Baghdad, Sept 11, IRNA-A debate on federalism bill, submitted by the largest Shia Muslim bloc, the United Iraqi Alliance, was postponed by parliament to September 19 amid objections from Iraqi Sunni population.
The bill calls for a three-part federation that would create a separate autonomous state in the predominantly Shia south like the zone run by Kurds in the north.
A previous motion to discuss the bill Thursday set off acrimonious squabbling that led Parliament Speaker Mahmoud al-Mashhadani to adjourn the session.
The Iraqi Accordance Front, the largest Sunni bloc, and another Sunni party, the National Dialogue Front of Saleh al-Mutlaq, boycotted Sunday's parliament session to protest the bill.
Ayad Jamal al-Deen, a member of the National List, warned that federalism is sowing discords among lawmakers.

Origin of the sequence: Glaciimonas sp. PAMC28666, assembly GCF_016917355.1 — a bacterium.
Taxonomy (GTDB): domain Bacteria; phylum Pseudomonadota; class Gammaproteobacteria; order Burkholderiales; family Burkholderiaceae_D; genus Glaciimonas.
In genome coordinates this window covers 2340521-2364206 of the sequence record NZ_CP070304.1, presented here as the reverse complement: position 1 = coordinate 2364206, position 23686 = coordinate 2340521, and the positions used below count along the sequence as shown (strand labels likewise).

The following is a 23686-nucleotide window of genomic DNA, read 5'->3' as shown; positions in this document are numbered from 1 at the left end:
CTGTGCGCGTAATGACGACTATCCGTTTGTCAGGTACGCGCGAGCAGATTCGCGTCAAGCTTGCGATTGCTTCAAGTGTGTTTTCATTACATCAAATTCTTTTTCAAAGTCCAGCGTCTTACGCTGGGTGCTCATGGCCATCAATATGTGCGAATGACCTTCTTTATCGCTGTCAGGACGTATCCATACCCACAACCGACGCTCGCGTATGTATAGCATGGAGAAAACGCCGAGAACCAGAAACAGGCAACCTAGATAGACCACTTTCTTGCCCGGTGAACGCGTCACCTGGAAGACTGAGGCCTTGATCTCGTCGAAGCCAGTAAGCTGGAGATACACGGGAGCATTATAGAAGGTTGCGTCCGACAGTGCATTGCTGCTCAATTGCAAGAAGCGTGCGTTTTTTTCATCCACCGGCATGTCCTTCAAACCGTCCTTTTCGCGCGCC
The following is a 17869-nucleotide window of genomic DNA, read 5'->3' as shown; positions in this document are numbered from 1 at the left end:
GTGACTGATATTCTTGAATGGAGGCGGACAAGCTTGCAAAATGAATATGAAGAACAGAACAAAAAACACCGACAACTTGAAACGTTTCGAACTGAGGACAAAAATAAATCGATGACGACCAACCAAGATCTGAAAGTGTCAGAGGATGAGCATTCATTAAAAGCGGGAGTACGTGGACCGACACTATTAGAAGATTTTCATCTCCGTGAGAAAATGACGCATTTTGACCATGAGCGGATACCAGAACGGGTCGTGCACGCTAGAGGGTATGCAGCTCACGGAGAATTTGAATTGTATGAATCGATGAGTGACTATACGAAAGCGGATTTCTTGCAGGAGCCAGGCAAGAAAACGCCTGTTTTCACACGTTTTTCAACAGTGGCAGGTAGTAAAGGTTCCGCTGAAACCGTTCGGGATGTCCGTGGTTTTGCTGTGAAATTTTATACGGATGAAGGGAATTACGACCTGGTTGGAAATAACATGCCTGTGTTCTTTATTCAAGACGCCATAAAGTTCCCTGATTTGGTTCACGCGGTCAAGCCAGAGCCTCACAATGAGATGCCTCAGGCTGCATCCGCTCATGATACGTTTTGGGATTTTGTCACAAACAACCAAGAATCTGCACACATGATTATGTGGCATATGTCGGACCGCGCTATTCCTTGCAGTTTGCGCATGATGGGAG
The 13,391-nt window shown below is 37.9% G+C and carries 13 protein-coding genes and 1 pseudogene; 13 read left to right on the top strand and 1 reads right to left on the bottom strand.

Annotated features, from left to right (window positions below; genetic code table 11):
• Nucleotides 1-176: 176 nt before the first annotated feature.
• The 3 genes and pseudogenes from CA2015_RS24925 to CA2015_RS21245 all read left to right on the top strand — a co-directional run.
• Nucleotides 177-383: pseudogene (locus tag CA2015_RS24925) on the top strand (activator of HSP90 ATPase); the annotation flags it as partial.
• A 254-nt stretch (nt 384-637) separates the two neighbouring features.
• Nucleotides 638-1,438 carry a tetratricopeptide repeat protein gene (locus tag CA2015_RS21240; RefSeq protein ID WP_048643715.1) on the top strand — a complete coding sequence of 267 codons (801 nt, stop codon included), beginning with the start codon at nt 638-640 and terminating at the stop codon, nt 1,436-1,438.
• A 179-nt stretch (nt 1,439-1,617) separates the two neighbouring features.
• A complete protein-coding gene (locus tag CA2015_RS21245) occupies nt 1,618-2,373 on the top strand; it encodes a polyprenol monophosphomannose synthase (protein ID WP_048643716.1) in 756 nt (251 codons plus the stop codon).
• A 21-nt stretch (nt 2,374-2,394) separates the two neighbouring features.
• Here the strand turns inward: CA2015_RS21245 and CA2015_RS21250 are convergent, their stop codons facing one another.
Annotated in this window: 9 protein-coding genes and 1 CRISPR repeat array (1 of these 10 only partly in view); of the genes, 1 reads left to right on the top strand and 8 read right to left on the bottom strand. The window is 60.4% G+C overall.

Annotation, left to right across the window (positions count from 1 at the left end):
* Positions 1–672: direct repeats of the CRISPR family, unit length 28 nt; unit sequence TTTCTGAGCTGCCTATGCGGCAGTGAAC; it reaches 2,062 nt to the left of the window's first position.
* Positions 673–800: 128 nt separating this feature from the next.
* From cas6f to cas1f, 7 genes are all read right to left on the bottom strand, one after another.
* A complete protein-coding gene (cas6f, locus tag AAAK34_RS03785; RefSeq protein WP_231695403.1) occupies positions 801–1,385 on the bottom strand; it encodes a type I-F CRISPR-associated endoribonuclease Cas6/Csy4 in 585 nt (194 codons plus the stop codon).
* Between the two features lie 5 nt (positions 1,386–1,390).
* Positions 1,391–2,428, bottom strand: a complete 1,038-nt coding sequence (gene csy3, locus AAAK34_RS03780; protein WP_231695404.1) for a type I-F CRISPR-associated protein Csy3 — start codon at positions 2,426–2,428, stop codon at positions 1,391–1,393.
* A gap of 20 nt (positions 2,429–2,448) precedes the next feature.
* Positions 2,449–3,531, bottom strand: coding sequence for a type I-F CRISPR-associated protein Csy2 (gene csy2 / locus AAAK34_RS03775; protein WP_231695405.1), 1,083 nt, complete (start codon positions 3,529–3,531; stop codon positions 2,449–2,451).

"It is unwise to create a problem that provokes argument among the blocs," he said, adding that this could undermine the prime minister's national reconciliation plan that is seeking to bridge religious, political and ethnic gaps.
Parliament's Shia deputy speaker, Khalid al-Atiya, defended the bill, denying that federalism is meant to destroy Iraq as a unified state.
The idea that the legislation will divide the country "is a misleading one and agitates public opinion without any reason," al-Atiya told reporters.
"Approving legislation for federalism doesn't mean that we will initiate moves to establish autonomous regions the next day." The concept of federalism is enshrined in the new Iraqi constitution, and there is already an autonomous Kurdish region in the north.
However, special legislation and a referendum would be needed to turn Iraq into a full federation.
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